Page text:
Robert D’Alelio has the kind of long-term record every mutual fund manager aspires to, beating 98 percent of his peers over the past 15 years with the $12.6 billion Neuberger Berman Genesis Fund and crushing his benchmark, the Russell 2000 Index.
D’Alelio’s performance over the past five years isn’t so enviable. He’s fallen behind his yardstick, and he’s got lots of company. Stock pickers including Donald Yacktman at the AMG Yacktman Fund and the team of O. Mason Hawkins and G. Staley Cates at the Longleaf Partners Fund trailed their barometers in the same period after dominating in the prior decade.
Managers say they haven’t changed, the market has. The easy money climate of near-zero interest rates engineered by the Federal Reserve has artificially inflated prices of lower-quality U.S. stocks, they say, punishing those who focus on businesses with the best fundamentals. At the same time, the relentless climb of prices across equity markets has left them with few chances to sniff out bargains or show what they can do in more-volatile times.
“In straight-up markets you don’t need active managers,” D’Alelio said in a telephone interview. “If the next five years are the same, there won’t be any active managers left.”
Twenty percent of mutual funds that pick U.S. stocks beat their main benchmarks in 2014, and 21 percent topped the indexes in the five years ended Dec. 31, according to data from Chicago-based Morningstar Inc. Over 10 and 15 years, the winners rise to 34 percent and 58 percent, respectively.
Investors have expressed their displeasure by moving money to low-cost funds that mimic indexes. In 2014, actively run U.S. stock funds suffered $98 billion in redemptions, while index funds took in $167 billion. Passive managers represent 38 percent of the $8.7 trillion stock fund business, more than twice their share 10 years earlier, Morningstar data show.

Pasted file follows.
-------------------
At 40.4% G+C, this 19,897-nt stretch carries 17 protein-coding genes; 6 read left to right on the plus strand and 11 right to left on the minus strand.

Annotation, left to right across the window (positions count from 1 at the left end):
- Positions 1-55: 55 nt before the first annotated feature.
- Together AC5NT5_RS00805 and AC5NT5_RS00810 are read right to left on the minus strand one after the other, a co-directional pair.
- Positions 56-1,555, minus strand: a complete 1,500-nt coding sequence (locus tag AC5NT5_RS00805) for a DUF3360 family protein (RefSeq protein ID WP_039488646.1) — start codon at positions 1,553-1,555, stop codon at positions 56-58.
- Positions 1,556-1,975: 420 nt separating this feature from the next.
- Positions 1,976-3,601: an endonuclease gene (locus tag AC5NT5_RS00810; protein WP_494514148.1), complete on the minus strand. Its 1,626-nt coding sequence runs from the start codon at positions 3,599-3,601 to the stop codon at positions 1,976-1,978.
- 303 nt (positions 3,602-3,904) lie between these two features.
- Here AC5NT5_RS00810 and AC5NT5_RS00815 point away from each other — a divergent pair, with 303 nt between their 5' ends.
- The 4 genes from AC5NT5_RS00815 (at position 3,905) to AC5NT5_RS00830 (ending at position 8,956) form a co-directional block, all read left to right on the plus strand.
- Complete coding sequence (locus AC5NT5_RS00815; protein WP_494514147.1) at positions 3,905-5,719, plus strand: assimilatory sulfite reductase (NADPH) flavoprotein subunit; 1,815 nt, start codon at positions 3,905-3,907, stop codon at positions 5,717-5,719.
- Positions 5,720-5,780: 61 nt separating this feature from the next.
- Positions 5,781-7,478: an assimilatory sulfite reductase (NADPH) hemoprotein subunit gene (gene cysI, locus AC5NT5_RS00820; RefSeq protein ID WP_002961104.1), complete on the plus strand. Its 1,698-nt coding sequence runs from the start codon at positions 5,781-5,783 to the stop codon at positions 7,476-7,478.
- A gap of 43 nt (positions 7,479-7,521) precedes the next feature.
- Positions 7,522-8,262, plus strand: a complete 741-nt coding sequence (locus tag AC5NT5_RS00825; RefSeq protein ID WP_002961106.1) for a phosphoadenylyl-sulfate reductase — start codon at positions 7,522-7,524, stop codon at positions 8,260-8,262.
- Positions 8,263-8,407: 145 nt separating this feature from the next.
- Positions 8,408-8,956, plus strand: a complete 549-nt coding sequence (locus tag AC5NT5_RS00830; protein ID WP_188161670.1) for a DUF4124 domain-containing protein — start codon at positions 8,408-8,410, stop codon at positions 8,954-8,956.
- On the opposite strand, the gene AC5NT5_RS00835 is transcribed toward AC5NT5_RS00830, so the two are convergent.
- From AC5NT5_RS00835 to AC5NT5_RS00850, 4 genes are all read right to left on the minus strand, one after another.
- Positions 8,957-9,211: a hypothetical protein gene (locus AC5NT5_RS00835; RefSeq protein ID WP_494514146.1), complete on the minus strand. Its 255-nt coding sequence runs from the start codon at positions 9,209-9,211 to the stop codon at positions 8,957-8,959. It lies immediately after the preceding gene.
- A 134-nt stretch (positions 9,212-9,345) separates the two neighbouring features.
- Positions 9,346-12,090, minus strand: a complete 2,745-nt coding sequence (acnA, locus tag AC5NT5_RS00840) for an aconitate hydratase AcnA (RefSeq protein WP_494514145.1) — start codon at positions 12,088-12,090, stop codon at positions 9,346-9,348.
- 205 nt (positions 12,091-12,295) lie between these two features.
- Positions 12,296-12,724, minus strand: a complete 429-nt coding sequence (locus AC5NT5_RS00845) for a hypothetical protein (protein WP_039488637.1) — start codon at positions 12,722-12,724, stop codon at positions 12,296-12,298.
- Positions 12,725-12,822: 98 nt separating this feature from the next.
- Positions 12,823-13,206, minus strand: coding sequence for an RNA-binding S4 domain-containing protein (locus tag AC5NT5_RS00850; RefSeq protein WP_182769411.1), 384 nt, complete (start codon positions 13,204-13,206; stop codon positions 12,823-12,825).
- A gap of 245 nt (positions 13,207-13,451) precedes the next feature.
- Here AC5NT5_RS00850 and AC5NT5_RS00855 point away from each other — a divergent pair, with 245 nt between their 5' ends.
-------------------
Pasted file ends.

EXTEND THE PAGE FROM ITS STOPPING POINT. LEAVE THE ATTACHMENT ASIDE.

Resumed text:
The shift may be ill-timed if the herd mentality comes to an end. Lagging behind the market will motivate managers to change their investment process and common sense will prevail as the economic cycle ages and fundamentals are rewarded, Brian Belski, chief investment strategist at BMO Capital Markets, wrote in the firm’s 2015 outlook published in December.
“From our lens, this means a prolonged period of active investing is upon us, thereby overtaking the macro or index biased ways that have engulfed investing the past 15 years,” Belski wrote.
Royce Funds, the small-cap stock unit of Baltimore-based Legg Mason Inc., is undeterred after more than $17 billion in redemptions during the past four years. The $4.9 billion Royce Premier Fund beat 97 percent of rivals over 15 years, a number that drops to 7 percent over five years, Morningstar data show.
“We have been using the same process to pick stocks for 40 years and we have confidence in it,” Frank Gannon, co-chief investment officer for Royce, said in a telephone interview.
In his view, the Fed keeping interest rates near zero for the past six years has had the “unintended consequence” of boosting the stocks of companies with heavy debt and little or no earnings.
Typically after a recession, such companies lose out to firms that generate more cash and have better balance sheets. This time, no “Darwinian” shakeout happened and low-quality stocks ruled, Gannon said.